Socioeconomic inequalities are recognized as a major problem with people in low socioeconomic groups having worse subjective oral health outcomes, including oral health-related quality of life (OHRQoL). However, only a few longitudinal studies assessed the impact of contextual and individual socioeconomic determinants in adolescents’ OHRQoL. We estimate the impact of socioeconomic inequalities on adolescents’ OHRQoL over a 2-year period.
This study followed up a random sample of 1134 12-year-old schoolchildren for 2 years in Brazil. OHRQoL was assessed by the Brazilian version of the Child Perceptions Questionnaire for 11- to 14-year-old Children (CPQ11-14) at baseline and follow-up. Participants were clinically examined for dental caries, gingival bleeding, and malocclusion. The schoolchildren’s parents answered a questionnaire regarding socioeconomic status, social capital, and adolescents’ use of dental service. Socioeconomic contextual variables were collected from official city publications. Multilevel linear regression models fitted the associations between socioeconomic factors and overall CPQ11-14 scores over time.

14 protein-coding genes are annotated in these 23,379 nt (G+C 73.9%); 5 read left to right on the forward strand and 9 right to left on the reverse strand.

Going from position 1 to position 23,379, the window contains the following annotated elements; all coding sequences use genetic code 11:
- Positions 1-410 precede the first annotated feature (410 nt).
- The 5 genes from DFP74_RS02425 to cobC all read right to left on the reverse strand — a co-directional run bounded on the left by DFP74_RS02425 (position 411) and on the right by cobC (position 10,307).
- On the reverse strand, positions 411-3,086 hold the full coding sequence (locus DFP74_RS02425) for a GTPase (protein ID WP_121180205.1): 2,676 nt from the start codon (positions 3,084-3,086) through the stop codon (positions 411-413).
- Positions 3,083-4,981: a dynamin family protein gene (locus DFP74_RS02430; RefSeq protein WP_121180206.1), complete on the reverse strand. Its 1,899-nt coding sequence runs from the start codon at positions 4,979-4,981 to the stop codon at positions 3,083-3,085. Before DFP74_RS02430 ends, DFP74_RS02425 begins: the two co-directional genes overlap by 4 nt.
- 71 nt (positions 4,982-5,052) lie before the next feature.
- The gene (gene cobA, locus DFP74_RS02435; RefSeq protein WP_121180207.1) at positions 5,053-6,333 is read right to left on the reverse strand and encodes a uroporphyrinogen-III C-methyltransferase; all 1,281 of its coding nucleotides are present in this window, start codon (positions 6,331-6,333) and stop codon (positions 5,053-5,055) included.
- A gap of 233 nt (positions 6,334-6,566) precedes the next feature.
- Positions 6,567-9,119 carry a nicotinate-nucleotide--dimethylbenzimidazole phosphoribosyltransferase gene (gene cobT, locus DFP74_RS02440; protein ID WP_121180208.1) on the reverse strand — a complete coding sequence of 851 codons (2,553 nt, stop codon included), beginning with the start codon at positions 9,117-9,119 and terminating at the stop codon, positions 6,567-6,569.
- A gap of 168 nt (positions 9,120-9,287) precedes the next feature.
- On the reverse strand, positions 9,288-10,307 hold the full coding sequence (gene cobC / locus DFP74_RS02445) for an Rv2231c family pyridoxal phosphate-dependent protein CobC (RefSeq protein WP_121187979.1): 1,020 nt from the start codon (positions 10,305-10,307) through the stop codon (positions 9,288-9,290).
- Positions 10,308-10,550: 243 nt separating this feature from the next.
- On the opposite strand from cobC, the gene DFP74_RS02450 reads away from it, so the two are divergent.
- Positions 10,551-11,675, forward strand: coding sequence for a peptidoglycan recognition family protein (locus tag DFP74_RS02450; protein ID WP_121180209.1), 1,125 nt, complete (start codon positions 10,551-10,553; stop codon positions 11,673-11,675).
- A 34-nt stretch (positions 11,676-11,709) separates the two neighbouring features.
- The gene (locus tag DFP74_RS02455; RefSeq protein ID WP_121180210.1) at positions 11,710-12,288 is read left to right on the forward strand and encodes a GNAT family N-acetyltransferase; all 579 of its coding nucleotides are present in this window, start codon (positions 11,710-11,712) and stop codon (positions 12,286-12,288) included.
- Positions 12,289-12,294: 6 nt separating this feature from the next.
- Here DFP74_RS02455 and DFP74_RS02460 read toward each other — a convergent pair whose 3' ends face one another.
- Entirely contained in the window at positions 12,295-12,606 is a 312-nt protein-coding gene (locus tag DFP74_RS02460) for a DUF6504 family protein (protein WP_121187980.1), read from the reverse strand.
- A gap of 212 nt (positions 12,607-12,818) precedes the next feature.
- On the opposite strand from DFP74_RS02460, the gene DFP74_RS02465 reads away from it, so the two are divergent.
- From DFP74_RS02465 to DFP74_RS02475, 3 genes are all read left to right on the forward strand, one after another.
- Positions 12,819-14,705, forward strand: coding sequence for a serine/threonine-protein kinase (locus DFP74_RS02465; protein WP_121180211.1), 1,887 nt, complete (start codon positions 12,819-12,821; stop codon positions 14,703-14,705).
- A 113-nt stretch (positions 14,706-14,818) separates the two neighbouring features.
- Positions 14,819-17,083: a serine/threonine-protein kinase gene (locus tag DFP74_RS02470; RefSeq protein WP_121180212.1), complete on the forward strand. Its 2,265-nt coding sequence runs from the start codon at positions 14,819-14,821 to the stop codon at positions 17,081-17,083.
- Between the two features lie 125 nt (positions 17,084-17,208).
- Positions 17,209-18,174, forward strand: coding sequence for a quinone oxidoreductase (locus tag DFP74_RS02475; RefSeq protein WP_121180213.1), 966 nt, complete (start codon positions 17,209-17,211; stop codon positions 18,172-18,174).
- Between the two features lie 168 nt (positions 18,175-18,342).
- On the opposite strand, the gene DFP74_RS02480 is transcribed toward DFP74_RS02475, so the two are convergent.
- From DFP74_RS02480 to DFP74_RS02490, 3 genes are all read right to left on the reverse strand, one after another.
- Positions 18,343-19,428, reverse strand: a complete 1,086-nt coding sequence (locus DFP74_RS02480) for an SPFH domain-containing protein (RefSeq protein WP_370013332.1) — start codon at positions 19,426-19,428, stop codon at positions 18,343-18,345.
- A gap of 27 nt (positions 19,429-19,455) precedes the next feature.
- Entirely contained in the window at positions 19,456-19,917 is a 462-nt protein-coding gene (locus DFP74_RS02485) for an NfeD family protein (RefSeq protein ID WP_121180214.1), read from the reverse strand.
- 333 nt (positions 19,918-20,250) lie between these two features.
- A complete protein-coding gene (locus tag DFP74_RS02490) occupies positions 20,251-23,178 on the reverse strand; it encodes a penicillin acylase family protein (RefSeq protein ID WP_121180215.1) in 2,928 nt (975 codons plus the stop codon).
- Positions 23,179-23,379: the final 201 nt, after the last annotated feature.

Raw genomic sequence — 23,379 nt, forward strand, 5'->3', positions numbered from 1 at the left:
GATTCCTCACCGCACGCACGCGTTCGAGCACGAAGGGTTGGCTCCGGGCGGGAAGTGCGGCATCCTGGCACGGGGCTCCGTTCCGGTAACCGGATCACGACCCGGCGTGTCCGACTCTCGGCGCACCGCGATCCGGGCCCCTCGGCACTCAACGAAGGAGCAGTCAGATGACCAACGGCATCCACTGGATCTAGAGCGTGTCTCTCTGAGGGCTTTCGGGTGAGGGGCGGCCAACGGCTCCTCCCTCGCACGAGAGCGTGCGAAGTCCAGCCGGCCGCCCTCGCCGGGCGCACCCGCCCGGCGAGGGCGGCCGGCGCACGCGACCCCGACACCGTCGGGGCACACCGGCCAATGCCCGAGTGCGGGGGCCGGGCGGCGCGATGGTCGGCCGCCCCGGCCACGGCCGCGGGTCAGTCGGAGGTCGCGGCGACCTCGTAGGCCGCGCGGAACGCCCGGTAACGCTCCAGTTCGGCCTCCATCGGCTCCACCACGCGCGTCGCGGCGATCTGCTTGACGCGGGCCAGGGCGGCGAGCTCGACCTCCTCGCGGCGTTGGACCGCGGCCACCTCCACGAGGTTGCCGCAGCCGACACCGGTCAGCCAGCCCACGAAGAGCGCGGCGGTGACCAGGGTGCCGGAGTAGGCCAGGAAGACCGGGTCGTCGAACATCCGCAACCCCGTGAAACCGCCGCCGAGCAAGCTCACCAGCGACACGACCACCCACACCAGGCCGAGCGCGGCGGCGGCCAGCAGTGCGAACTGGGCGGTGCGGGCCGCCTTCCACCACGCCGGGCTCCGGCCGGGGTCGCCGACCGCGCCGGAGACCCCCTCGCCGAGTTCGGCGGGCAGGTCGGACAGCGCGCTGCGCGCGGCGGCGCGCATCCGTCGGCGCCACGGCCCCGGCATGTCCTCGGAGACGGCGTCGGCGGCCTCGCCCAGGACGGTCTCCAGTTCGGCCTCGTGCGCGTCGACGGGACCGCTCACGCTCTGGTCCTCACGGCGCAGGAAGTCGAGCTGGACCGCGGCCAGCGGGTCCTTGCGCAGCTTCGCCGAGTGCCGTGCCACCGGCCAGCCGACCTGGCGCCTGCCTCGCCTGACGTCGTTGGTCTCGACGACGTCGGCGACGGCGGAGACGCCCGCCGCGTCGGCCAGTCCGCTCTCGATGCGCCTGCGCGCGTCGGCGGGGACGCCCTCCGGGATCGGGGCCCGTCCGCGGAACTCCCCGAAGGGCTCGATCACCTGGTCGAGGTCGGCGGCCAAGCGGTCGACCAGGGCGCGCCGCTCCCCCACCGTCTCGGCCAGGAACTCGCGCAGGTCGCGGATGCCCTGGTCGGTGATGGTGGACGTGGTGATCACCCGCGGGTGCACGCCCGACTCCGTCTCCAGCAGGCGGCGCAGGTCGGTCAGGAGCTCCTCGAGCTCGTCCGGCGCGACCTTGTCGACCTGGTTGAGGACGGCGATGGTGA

A total of 747, 14-year-old adolescents were reassessed for OHRQoL (follow-up rate of 66%). Adolescents with lower mean income school’s neighborhood (P < 0.05), household income (P < 0.05), and maternal schooling (P < 0.05) had higher overall CPQ11-14 scores. Female sex, attending a dentist by toothache, dental caries, and malocclusion were also associated with higher overall CPQ11-14 scores.
Adolescents from low socioeconomic background reported worse OHRQoL at 2-year follow-up compared to those from high socioeconomic background. Actions toward health inequalities need to address socioeconomic factors in adolescence.